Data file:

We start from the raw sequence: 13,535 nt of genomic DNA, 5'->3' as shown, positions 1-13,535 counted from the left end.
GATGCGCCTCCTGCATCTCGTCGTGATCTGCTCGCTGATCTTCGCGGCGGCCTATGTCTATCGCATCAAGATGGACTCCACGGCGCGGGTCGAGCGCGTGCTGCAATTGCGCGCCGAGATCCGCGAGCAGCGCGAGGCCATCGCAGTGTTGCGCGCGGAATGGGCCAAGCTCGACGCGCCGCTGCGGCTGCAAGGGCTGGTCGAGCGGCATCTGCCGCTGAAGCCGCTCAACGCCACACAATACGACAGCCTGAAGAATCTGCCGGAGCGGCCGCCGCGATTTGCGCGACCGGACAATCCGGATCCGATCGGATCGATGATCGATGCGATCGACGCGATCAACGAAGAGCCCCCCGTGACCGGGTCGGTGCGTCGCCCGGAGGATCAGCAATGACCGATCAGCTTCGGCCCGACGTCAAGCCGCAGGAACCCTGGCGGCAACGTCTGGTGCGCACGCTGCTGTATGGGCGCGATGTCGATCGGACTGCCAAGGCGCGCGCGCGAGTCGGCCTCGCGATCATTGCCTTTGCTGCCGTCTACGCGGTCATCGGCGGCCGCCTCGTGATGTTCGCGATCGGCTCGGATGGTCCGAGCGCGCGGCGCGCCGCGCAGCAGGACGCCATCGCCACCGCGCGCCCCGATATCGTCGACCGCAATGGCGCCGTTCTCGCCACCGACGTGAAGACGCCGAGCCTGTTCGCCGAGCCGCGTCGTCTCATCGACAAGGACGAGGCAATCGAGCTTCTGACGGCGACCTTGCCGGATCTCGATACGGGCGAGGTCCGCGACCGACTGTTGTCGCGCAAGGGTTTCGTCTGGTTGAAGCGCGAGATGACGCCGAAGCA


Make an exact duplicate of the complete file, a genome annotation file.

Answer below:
We start from the raw sequence: 13,535 nt of genomic DNA, 5'->3' as shown, positions 1-13,535 counted from the left end.
GATGCGCCTCCTGCATCTCGTCGTGATCTGCTCGCTGATCTTCGCGGCGGCCTATGTCTATCGCATCAAGATGGACTCCACGGCGCGGGTCGAGCGCGTGCTGCAATTGCGCGCCGAGATCCGCGAGCAGCGCGAGGCCATCGCAGTGTTGCGCGCGGAATGGGCCAAGCTCGACGCGCCGCTGCGGCTGCAAGGGCTGGTCGAGCGGCATCTGCCGCTGAAGCCGCTCAACGCCACACAATACGACAGCCTGAAGAATCTGCCGGAGCGGCCGCCGCGATTTGCGCGACCGGACAATCCGGATCCGATCGGATCGATGATCGATGCGATCGACGCGATCAACGAAGAGCCCCCCGTGACCGGGTCGGTGCGTCGCCCGGAGGATCAGCAATGACCGATCAGCTTCGGCCCGACGTCAAGCCGCAGGAACCCTGGCGGCAACGTCTGGTGCGCACGCTGCTGTATGGGCGCGATGTCGATCGGACTGCCAAGGCGCGCGCGCGAGTCGGCCTCGCGATCATTGCCTTTGCTGCCGTCTACGCGGTCATCGGCGGCCGCCTCGTGATGTTCGCGATCGGCTCGGATGGTCCGAGCGCGCGGCGCGCCGCGCAGCAGGACGCCATCGCCACCGCGCGCCCCGATATCGTCGACCGCAATGGCGCCGTTCTCGCCACCGACGTGAAGACGCCGAGCCTGTTCGCCGAGCCGCGTCGTCTCATCGACAAGGACGAGGCAATCGAGCTTCTGACGGCGACCTTGCCGGATCTCGATACGGGCGAGGTCCGCGACCGACTGTTGTCGCGCAAGGGTTTCGTCTGGTTGAAGCGCGAGATGACGCCGAAGCA